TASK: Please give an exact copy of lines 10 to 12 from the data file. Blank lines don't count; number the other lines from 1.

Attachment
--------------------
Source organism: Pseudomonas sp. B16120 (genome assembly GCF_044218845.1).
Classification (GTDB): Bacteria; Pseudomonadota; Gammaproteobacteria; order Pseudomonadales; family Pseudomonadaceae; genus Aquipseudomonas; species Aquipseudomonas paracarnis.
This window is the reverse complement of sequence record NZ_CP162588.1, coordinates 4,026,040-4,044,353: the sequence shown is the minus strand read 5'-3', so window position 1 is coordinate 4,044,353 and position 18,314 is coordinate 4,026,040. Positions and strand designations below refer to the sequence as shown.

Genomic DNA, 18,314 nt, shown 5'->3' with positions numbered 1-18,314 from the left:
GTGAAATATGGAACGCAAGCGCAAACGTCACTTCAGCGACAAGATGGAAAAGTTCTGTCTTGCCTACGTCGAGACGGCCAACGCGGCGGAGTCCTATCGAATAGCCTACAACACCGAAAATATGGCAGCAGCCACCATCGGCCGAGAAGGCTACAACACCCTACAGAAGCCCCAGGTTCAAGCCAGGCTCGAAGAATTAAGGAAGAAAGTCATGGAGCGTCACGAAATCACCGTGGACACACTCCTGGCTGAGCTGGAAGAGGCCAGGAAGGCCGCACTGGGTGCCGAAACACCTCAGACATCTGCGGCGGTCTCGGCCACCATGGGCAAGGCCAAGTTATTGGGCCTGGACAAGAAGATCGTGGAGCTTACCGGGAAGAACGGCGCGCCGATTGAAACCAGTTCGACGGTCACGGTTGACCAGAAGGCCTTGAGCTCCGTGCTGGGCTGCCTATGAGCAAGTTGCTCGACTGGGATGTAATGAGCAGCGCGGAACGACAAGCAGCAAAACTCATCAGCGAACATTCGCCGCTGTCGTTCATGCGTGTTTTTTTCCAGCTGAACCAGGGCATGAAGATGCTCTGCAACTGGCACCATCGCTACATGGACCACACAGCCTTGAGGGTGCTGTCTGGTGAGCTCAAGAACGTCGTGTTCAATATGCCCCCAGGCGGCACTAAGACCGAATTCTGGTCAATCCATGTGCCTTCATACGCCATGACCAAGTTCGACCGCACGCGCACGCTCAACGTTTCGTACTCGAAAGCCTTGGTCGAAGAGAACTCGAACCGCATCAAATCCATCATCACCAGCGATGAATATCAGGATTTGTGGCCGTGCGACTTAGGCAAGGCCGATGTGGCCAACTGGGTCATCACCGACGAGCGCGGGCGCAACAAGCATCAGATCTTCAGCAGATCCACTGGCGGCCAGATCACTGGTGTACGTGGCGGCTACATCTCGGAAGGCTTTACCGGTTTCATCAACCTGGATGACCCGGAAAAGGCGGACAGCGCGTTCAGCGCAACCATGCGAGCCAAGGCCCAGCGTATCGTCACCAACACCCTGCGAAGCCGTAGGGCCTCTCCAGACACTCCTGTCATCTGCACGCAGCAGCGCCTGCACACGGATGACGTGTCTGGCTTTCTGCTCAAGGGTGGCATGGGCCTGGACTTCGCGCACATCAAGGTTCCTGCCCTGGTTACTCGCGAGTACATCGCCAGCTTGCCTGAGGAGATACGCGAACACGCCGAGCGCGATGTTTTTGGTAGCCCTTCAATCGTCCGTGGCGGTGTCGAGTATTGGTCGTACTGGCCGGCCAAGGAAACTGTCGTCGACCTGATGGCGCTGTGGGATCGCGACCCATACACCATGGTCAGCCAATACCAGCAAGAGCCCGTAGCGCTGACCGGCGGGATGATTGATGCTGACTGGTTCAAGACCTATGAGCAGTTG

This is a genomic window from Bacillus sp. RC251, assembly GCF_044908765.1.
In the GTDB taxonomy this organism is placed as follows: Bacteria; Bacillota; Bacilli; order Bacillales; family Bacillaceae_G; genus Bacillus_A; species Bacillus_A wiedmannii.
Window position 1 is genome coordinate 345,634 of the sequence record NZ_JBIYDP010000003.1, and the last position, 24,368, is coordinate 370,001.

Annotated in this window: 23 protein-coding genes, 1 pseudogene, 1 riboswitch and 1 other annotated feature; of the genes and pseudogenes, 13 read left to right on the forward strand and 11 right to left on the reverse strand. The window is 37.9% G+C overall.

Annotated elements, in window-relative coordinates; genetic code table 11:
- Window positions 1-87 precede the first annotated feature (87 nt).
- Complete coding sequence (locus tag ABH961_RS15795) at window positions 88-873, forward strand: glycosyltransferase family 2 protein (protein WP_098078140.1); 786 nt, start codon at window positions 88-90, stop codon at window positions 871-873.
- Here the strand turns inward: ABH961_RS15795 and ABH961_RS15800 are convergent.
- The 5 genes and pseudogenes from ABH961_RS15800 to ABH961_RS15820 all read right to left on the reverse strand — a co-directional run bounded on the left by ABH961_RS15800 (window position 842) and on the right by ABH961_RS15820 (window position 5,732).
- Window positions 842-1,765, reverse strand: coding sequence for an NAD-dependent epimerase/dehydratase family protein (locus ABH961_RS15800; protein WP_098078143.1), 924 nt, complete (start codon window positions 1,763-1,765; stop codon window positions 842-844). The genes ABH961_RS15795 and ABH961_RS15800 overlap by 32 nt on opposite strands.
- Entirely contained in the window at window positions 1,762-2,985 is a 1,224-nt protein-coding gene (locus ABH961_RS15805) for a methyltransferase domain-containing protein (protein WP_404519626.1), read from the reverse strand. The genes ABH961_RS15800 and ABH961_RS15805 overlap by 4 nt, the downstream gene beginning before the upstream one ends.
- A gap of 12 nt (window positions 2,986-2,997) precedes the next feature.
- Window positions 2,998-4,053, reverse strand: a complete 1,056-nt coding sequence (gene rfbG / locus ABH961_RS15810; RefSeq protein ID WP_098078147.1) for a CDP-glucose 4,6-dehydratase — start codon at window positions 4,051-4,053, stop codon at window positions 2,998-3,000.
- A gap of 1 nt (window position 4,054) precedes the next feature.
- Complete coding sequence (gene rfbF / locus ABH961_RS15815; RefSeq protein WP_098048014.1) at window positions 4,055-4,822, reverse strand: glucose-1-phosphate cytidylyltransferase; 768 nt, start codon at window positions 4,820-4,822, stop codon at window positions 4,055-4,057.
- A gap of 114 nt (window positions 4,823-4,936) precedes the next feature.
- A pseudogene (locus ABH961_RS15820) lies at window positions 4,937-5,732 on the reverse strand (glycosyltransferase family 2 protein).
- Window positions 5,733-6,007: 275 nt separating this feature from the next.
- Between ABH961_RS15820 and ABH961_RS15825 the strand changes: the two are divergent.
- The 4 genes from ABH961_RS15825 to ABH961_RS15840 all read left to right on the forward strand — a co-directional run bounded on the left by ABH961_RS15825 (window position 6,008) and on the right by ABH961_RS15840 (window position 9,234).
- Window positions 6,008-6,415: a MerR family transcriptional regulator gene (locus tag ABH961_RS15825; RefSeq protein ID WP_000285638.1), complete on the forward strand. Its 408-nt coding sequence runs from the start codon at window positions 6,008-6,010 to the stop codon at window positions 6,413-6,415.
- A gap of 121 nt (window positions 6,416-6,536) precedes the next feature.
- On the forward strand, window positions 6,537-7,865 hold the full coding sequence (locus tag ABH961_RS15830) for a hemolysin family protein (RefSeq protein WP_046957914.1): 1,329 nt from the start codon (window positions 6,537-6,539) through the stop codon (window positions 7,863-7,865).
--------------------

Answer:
Annotated elements, in window-relative coordinates; genetic code table 11:
- Window positions 1-87 precede the first annotated feature (87 nt).
- Complete coding sequence (locus tag ABH961_RS15795) at window positions 88-873, forward strand: glycosyltransferase family 2 protein (protein WP_098078140.1); 786 nt, start codon at window positions 88-90, stop codon at window positions 871-873.